Sun, Apr 02, 2017 - Page 14 News List

European markets rise as investors hunt for bargains

AFP and Bloomberg, NEW YORK

European stock markets on Friday ended the week higher on bargain hunting, shrugging off weakness on Wall Street where tough talk on trade from US President Donald Trump’s administration revived concerns about a global trade war.

In London, stock prices sagged under pressure from South Africa’s political turmoil, which hit mining stocks on the FTSE 100.

However, prices in Frankfurt and Paris, which had started the day in negative territory, ended the session higher as investors snapped up cheap bargains before they closed their books on the final day of the first quarter.

BMO Private Bank chief investment officer Jack Ablin said investors frequently engage in “window dressing” at the end of a quarter, selling off stocks that have not performed well and boosting holdings that have outperformed.

The STOXX Europe 600 rose 0.2 percent to close at 381.14 on Friday, widening its first-quarter advance to 5.5 percent and rising 1.22 percent from 376.51 a week earlier.

The gauge also posted its best March performance since 2010, as easing concern over a win for France’s anti-euro candidate in the country’s upcoming elections boosted lenders.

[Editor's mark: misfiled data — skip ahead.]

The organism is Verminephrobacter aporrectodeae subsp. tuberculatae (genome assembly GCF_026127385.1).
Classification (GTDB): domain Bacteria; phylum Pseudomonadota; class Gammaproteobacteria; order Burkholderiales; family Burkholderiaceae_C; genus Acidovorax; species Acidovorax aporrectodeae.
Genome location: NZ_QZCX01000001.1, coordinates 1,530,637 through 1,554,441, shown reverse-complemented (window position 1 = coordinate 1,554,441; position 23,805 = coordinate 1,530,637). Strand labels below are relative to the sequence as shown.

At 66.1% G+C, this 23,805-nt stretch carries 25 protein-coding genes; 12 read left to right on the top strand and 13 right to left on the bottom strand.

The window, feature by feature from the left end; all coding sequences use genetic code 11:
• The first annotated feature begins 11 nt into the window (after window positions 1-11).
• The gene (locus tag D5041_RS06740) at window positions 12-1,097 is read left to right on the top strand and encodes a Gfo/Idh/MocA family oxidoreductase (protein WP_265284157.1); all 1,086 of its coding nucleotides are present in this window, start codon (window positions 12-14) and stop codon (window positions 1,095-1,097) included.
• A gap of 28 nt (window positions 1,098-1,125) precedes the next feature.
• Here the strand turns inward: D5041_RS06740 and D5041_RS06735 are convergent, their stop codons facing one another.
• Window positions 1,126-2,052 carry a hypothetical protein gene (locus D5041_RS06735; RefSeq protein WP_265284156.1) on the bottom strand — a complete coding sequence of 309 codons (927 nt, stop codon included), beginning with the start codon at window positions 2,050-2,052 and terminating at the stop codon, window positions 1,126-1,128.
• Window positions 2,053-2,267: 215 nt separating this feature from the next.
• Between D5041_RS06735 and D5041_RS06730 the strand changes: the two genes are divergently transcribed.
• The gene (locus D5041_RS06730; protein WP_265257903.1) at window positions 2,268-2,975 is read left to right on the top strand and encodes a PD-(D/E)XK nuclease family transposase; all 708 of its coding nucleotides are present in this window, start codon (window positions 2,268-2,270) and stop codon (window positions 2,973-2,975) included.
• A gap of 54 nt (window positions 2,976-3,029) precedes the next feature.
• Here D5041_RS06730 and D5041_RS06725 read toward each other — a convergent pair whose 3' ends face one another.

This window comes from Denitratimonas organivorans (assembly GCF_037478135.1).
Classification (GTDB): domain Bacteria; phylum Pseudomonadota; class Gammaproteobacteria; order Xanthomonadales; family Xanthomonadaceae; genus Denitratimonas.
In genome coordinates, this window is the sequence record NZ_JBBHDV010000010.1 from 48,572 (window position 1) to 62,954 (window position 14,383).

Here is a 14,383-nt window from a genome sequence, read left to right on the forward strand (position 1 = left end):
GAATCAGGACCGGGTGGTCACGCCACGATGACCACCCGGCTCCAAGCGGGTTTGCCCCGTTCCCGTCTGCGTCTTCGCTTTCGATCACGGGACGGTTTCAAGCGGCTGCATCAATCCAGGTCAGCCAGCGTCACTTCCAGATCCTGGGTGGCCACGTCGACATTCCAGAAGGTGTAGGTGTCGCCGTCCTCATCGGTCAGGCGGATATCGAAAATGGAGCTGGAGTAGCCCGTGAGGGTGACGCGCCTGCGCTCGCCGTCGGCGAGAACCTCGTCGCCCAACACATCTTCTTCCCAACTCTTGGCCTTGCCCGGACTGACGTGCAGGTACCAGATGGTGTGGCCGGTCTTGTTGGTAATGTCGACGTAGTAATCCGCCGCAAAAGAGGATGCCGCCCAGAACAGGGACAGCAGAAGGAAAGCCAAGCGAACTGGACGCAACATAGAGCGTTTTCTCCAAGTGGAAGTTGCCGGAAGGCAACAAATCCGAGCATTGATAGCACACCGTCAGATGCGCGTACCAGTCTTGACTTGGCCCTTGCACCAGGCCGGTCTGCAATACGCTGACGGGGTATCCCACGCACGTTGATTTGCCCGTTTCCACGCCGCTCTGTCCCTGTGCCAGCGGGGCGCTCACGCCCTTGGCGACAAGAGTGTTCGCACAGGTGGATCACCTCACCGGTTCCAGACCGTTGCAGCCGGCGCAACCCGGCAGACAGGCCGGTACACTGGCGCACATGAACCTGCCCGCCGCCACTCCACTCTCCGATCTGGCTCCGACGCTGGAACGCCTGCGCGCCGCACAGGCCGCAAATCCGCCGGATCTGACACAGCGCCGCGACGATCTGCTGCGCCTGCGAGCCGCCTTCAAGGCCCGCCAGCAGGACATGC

“As first quarters, go it’s been a solid start to the year for 2017,” London-based CMC Markets market analyst Michael Hewson wrote in a client note. “Economic data by and large has been pretty good across the board from the US, UK, Europe and Asia, while rising inflation has prompted some optimism that we could see some trickle-down effects into higher wages.”

The STOXX Europe 600 rose for a third consecutive quarter, its longest run since a streak of five quarterly gains in 2014. A chorus of strategists and investors say the reflation rally in Europe has more to go, boosted by those seeking sanctuary from lofty US stock valuations.

Investors are also assessing the US Federal Reserve’s rate trajectory. Some officials this week turned more hawkish after the central bank last month raised rates and maintained its forecast for further increases this year.

The weakness on Wall Street was put down to the fact Trump signed an executive order tasking staff to pinpoint countries and goods responsible for the US’ nearly US$50 billion monthly trade deficit. The move was accompanied by a series of aggressive comments from administration officials on trade, much of it aimed at China.

Still, some analysts believe the concrete actions from the Trump administration might be more moderate than the rhetoric suggests.

In London, investors digested unrevised data, which showed the British economy expanded by 0.7 percent in the final three months of last year, despite jitters over Brexit.

The rand plunged after South African President Jacob Zuma fired minister of finance Pravin Gordhan. The news sent shares in miner Anglo American PLC down by 2.9 percent, while finance group Old Mutual PLC topped the fallers’ board with a 7.3 percent tumble.

“Stocks with exposure to South Africa plunged amid deep fears about the state of the country’s government following the sacking of respected finance minister Pravin Gordhan,” ETX Capital analyst Neil Wilson said.

Miners also were hit by softer metal prices, with Antofagasta PLC down 0.7 percent, BHP Billiton PLC shedding 2.9 percent and Rio Tinto PLC losing 2.5 percent.

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